One of my favorite things to sit and watch is a video of Ed Ruscha's Hollywood Boulevard, 1973 and 2004. Ruscha is most known for his work in Pop Art, particularly focused in the Los Angeles area, as he was fascinated by Los Angeles in general. What appealed to him, in the words of Calvin Tomkins, was everything that makes L.A., well, L.A.: "the endless sprawl, the two-story apartment houses with outdoor stairways, the hot rods, the jazz clubs, the billboards, the sunrises and sunsets, the boulevards that led to the ocean."
Hollywood Boulevard, however, was a departure from his previous work of word paintings like OOF and skewed paintings of service stations. In 1966 and 1973, he took what amounted to continuous photographs of the Sunset Strip, Hollywood Boulevard, and other major thoroughfares around Los Angeles. To accomplish this, he set up a motor-drive Nikon camera (so that it could would automatically advance for him) on a tripod in the back of his truck, and drove up and down Sunset and Hollywood Boulevards, taking photographs as he went. In 2004, he revisited the project, this time shooting on 35mm color film instead of black and white.
In just 30 years it's fascinating to see what's remained (although sometimes hidden) and what's been changed. Take a look:
Another motif that Ruscha returned to was painting the Hollywood sign, which he did over and over, with media as mixed as Pepto-Bismal and diet soda. With a view of the sign from his East Hollywood studio, he said: "If I could see the Hollywood sign, I'd know the weather wasn't too smoggy."
Downtown high-rise buildings surrounded by blanket smog in Los Angeles, Calif., 1973, from the Los Angeles Times Photographic Archive , UCLA Library. (CC-BY) Photo cropped and contrast increased slightly from original.
The weather these past few days has been crisp and clear, the result of Santa Ana winds blowing down from the high desert, and as a result, the Hollywood sign has never looked clearer, but this is a relatively new development.
We tend to still think of Los Angeles as a smog-filled city-or, at least we are derided as such by those in more northern or eastern climes. But in fact, the smog of the 20th century is almost unrecognizable to modern eyes.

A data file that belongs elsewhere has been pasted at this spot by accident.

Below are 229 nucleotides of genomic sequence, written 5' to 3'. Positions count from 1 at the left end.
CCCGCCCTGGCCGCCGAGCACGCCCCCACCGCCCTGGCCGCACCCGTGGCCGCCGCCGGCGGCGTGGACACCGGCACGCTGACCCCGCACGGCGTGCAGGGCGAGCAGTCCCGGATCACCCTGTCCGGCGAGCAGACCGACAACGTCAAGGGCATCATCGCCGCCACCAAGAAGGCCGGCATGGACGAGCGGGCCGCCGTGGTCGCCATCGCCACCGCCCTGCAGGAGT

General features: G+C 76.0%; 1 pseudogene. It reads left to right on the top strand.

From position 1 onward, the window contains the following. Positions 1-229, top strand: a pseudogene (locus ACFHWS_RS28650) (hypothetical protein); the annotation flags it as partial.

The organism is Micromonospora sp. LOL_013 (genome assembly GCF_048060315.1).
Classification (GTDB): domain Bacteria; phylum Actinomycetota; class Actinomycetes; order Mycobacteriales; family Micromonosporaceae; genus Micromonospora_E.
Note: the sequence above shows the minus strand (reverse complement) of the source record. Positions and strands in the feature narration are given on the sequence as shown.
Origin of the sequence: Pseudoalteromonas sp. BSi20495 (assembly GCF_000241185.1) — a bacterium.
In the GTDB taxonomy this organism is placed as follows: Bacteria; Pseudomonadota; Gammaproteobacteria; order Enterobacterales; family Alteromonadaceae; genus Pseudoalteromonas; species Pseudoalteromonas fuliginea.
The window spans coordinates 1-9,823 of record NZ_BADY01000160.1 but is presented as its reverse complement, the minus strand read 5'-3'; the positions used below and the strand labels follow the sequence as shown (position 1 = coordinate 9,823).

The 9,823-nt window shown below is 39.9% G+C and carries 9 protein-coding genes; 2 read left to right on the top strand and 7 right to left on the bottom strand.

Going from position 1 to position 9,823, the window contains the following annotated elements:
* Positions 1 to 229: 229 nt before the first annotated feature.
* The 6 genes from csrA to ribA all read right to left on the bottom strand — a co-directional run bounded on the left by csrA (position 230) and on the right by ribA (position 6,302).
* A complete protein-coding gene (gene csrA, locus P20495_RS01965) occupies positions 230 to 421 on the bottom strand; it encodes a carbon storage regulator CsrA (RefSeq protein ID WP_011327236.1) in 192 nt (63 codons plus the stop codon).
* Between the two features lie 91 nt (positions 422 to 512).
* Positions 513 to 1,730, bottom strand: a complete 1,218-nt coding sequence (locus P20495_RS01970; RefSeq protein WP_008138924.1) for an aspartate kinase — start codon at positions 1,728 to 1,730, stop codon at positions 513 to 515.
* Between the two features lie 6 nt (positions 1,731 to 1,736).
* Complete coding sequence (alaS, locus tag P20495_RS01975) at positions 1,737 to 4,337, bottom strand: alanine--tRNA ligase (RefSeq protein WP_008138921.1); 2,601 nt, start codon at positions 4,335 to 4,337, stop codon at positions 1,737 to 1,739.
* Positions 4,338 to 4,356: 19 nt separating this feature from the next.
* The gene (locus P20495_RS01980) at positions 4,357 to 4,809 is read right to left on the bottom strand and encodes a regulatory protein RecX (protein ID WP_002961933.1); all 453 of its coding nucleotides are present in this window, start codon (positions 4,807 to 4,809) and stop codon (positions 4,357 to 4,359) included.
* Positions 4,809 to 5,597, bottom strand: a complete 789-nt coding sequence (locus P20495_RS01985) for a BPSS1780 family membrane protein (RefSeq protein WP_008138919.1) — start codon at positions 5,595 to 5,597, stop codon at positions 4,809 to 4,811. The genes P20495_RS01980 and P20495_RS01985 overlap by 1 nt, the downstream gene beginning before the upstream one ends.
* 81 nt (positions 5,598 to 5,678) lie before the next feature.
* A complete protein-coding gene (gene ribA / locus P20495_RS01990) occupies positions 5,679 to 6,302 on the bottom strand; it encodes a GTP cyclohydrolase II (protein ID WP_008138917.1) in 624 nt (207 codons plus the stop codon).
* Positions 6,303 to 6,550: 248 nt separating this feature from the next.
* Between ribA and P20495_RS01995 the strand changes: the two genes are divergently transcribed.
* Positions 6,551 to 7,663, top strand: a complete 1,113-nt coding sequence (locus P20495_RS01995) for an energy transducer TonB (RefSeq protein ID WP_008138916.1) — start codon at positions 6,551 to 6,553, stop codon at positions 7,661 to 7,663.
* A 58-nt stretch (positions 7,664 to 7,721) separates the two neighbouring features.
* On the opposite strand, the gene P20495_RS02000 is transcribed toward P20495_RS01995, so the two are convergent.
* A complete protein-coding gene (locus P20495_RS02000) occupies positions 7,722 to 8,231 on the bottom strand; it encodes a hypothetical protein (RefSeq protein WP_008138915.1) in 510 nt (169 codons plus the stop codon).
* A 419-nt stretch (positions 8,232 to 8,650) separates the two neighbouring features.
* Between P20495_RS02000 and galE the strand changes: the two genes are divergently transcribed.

Los Angeles Department of Water and Power's electric-powered truck driving down street on smoggy day, 1967, from the Los Angeles Times Photographic Archive , UCLA Library. (CC-BY)
Smog-as we well know now-the result of emissions of internal combustion engines reacting with particles in the atmosphere, has been sitting heavy on the landscape of Los Angeles for years now. What's strange is that we tend to get singular blame for smog, when in reality it is something that has affected cities across the globe-most notably London's famous pea-soup fogs were just that: smog, though somewhat worse due to the prevalence of soft coal burning through the 19th century.
In Los Angeles, however, the early 1970s showed few signs of a respite. We sit in a basin, and the way the weather system works when one is surrounded by the ocean on one hand and mountains on another is that it's almost impossible for pollution to dissipate. Los Angeles was christened "The Smog Capital of the World," and ever since we've been trying to shake that moniker. (Incidentally, we've been doing a good job-smog in Los Angeles is at an all-time low, with a decrease of 98% of vehicle-related air pollutants.)
Despite all that, there were still those that loved the city, warts and all. British architectural critic Reyner Banham filmed a BBC documentary in 1972, that is literally him driving around Los Angeles and commenting on everything he sees.
"…you might wonder," he asks, "what I'm doing in Los Angeles, which makes nonsense of history and breaks all the rules. Well, I love the place with a passion that goes beyond sense or reason."
Banham's unabashed love of Los Angeles is infectious, and it's a delightful time capsule to what all parts of the city were like in 1972, from Olvera Street to Watts to the Eames House, all narrated by his lilting voice. He's incredibly defensive of the city as well, calling it a "great city" and "significant city" despite it breaking all the traditional rules of cities, which makes him seem rather prescient. To know that we're tapping into a history of artists and others inspired by this strange, bizarre, hypnotic city is comforting. to those of us that love the city just as unabashedly, even if we can't speak as eloquently to precisely what draws us to it and why we love it.
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Emily Hummel is the creator of @arresteros + @brilliantmashup + internet explorers club